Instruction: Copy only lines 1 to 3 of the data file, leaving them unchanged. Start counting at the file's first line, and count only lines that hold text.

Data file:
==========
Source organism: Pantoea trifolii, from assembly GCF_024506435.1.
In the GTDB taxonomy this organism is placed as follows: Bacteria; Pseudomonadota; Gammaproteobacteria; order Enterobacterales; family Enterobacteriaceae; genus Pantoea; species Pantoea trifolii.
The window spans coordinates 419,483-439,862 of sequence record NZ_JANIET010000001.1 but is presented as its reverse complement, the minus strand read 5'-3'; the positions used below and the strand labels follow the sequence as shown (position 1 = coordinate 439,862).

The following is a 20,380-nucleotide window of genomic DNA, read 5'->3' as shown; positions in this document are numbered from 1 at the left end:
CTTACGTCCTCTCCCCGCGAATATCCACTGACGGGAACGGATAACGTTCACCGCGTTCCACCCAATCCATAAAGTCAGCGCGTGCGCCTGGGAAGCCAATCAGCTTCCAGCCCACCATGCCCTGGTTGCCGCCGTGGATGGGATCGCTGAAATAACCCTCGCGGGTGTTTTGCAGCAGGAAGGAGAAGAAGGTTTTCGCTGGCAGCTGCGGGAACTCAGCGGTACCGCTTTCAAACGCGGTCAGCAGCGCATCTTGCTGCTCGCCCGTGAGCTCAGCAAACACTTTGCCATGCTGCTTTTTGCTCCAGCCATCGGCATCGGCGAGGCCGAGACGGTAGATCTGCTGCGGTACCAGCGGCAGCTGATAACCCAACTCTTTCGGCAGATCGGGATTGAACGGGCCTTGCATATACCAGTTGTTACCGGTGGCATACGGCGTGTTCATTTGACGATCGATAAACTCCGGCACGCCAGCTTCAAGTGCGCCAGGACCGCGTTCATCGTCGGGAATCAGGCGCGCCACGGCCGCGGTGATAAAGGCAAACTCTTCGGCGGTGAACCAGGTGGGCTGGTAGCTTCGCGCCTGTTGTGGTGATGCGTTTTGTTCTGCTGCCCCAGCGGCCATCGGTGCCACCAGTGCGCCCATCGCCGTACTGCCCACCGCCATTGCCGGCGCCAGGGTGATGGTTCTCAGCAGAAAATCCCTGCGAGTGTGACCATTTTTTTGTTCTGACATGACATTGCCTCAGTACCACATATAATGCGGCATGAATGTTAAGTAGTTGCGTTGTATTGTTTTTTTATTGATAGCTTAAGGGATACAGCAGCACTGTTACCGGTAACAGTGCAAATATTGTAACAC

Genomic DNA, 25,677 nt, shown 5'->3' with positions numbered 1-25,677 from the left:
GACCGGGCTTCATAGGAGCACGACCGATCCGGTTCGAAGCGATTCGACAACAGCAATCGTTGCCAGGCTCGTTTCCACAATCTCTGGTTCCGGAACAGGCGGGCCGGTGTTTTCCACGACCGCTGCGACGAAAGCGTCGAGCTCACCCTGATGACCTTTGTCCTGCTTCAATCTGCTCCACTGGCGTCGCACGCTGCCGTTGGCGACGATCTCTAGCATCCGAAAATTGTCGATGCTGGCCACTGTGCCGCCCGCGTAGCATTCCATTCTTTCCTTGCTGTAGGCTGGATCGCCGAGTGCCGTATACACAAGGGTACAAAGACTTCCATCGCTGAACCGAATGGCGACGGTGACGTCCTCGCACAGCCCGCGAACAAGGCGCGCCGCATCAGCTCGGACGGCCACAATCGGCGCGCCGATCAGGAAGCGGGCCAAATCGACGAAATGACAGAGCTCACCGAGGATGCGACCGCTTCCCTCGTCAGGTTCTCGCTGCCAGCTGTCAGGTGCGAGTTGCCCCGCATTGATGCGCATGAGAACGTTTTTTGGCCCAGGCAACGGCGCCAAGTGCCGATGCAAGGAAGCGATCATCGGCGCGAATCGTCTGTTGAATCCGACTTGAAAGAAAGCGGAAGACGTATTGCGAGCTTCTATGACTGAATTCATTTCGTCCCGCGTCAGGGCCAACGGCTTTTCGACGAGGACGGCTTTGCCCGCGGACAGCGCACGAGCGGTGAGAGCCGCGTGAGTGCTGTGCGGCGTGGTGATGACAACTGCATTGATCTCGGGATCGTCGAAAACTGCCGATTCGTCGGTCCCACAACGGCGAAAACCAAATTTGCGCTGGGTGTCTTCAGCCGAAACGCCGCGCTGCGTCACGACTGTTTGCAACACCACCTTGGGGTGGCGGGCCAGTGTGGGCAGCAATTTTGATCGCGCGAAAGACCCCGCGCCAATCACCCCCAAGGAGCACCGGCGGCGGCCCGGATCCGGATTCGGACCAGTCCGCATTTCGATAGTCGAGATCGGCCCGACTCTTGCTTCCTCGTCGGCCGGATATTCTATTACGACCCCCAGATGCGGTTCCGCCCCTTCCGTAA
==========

Source organism: Pantoea trifolii, from assembly GCF_024506435.1.
In the GTDB taxonomy this organism is placed as follows: Bacteria; Pseudomonadota; Gammaproteobacteria; order Enterobacterales; family Enterobacteriaceae; genus Pantoea; species Pantoea trifolii.
The window spans coordinates 419,483-439,862 of sequence record NZ_JANIET010000001.1 but is presented as its reverse complement, the minus strand read 5'-3'; the positions used below and the strand labels follow the sequence as shown (position 1 = coordinate 439,862).